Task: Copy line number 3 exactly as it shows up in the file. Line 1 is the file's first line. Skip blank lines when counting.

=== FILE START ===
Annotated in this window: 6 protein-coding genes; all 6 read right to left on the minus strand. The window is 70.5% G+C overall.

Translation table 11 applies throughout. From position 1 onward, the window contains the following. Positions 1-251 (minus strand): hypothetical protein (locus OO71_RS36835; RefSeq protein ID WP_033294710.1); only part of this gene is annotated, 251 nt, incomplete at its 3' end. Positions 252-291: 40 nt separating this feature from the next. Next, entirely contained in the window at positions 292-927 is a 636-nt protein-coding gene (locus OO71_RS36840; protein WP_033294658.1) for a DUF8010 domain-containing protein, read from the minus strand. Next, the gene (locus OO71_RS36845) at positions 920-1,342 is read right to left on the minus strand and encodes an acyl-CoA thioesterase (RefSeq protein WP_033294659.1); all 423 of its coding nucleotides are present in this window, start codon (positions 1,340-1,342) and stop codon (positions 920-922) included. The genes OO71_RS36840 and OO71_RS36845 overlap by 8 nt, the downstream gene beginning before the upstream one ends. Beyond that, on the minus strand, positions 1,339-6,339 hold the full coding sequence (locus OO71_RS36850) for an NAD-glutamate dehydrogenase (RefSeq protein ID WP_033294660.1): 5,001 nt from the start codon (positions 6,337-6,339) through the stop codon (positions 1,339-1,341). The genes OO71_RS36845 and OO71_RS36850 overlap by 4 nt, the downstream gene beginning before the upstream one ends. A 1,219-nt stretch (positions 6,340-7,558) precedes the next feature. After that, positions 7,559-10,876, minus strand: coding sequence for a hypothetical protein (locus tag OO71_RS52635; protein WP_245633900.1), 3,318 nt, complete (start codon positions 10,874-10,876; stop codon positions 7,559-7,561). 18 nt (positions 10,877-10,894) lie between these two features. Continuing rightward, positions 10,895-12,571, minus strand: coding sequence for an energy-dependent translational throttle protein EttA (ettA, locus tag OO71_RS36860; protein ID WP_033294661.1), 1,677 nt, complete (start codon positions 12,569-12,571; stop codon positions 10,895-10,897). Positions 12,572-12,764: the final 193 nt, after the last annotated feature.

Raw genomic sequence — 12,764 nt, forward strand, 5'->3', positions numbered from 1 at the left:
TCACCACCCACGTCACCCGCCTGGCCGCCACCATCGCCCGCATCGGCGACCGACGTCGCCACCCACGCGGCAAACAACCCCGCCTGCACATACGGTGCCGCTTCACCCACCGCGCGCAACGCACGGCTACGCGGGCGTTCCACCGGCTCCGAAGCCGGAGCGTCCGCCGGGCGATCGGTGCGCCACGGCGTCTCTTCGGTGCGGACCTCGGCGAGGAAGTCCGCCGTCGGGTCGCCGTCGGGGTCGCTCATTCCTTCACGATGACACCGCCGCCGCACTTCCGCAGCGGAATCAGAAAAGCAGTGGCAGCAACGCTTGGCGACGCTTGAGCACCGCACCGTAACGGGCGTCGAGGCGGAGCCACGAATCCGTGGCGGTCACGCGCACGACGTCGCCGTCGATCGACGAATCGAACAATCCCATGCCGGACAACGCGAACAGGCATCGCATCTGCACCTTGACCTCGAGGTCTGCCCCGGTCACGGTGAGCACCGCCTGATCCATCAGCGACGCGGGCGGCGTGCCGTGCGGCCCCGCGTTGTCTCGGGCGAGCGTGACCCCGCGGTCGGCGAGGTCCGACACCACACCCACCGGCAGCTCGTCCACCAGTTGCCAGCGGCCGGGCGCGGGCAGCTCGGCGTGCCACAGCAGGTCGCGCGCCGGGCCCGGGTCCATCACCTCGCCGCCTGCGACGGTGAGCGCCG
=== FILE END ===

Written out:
Raw genomic sequence — 12,764 nt, forward strand, 5'->3', positions numbered from 1 at the left: